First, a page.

Awox CamLight Pentest

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Summary

DRAFT - This is a report on pentest - the information gathering and vulnerability scans - performed on Awox CamLight.

Requirements

  • Operating system: Kali Linux 2021.1 amd64, Parrot Security 4.10 amd64
  • AWOX CamLight Hardware
  • AWOX CamLight Smartphone application (IOS or Android)

Disclaimer: all possible examples and tests done have been done in VMWare in a Kali Linux and ParrotOS VM.

Description

In an effort to evaluate the Awox CamLight and perform a pentest, there are certain steps to be followed. A penetration test in general consists of several stages:

  • Planning and reconnaissance

This is where the attacker/tester gets familiar with the target and gathers as much information as possible. Finding out what the network topology is (in case of networks), what the IP addresses, domain details or possible mail servers are etc.

  • Scanning

This is the phase where you interact with the target, in our case the target host CamLight. Probes are sent to the target and responses are recorded. This includes scanning the target with various scanning tools, identification of open ports, services that are running and much more. The goal is to identify vulnerable ports, functions or services.

  • Gaining Access

In this step the vulnerabilities are exploited to gain access to the target. However, not all vulnerabilities will lead to this stage, only those exploitable enough to grant access to the target host.

  • Maintaining access

For example to make sure that access is maintained after reboot or modifications of the target. This would be the case for attackers whose goal is to stay in a system and collect information over longer periods of time to catch the perfect moment to exploit.

  • Exploitation

This would be the stage where an attacker/tester does the "actual damage". The goal is to get their hands on data, compromise a system, launch various attacks etc. During authorized penetration testing, this will take place in a very controlled environment.

  • Evidence collection and reporting

This is the stage where the results of the penetration test are collected, evaluated and handed in to whoever ordered the security evaluation.

In this pentest, the focus lies on information gathering and vulnerability scans of the target host, with possible attempts to exploit the vulnerabilities found.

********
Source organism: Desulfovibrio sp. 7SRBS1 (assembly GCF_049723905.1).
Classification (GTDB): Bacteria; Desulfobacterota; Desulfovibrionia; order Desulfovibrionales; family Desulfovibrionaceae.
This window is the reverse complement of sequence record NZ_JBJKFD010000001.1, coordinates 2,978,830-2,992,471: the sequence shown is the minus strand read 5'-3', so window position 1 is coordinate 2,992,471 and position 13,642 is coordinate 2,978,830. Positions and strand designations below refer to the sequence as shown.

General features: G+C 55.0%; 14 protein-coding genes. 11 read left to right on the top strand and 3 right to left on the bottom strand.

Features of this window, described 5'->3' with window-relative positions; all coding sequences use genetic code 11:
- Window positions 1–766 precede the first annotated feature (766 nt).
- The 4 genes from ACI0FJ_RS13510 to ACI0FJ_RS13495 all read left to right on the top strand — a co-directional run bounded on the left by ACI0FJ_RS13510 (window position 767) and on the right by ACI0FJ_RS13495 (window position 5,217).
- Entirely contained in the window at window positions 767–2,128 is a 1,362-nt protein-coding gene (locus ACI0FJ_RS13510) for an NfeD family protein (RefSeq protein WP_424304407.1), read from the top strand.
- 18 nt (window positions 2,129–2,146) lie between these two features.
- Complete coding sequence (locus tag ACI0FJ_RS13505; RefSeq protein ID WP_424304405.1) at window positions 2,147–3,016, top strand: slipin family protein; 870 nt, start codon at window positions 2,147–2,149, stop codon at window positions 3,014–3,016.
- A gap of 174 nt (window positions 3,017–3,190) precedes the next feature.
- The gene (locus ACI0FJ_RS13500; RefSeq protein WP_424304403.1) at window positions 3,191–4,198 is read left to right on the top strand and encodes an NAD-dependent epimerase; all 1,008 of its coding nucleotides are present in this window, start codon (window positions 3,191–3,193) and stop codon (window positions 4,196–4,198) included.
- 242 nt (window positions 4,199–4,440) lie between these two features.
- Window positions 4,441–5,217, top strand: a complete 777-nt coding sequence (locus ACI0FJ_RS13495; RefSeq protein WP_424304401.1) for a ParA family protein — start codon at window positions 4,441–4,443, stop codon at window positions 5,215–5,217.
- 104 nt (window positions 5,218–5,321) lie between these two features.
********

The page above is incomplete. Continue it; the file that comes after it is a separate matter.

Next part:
Planning and reconnaissance

To list the known information about the camera, first step would be to find out, how it works and what are the specifications from the vendor. It should be noted that the camera can no longer be found in the AwoX official store, which would indicate that it is no longer sold, and therefore there isn't much information on the vendor's page, only the resellers. A brief documentation of the camera can also be found here. The camera connects over WiFi. You set it up in your home/office with your smartphone app and let it connect to the same WiFi that your phone is using. Disclaimer: The IOS AwoX CamLightapp does NOT work. If you own an IOS smartphone, you could still try the app, but if it doesn't work for you, the way to go would be to install an android emulator on your PC and then download the android there and perform the connection setup through there, since the app seems to no longer work properly for IOS - the reason for this could possibly be that the Camera is no longer sold, thus the application is no longer kept up to date.
To gather information about the camera itself, we need it to be connected to power and to WiFi and have your scanning tools (in our case the Kali Linux VM) available to access devices in that subnet. The IP address of the camera in this demonstration will be 192.168.0.130, which was concluded from excluding all the other known devices on the network and also turning the camera on and off to see which IP address is new.

Scanning

Starting with nmap, the following results have been gathered:
$ sudo nmap -O 192.168.0.130

Nmap scan report for 192.168.0.130
Host is up (0.043s latency).
Not shown: 996 closed ports
PORT     STATE SERVICE
23/tcp   open  telnet
554/tcp  open  rtsp
843/tcp  open  unknown
5001/tcp open  commplex-link
MAC Address: 7C:DD:90:AF:4E:7D (Shenzhen Ogemray Technology)
Device type: general purpose
Running: Linux 2.6.X|3.X
OS CPE: cpe:/o:linux:linux_kernel:2.6 cpe:/o:linux:linux_kernel:3
OS details: Linux 2.6.32 - 3.5
Network Distance: 1 hop

$ sudo nmap -sA 192.168.0.130

Nmap scan report for 192.168.0.130
Host is up (1.1s latency).
All 1000 scanned ports on 192.168.0.130 are unfiltered
MAC Address: 7C:DD:90:AF:4E:7D (Shenzhen Ogemray Technology)
Nmap done: 1 IP address (1 host up) scanned in 5.67 seconds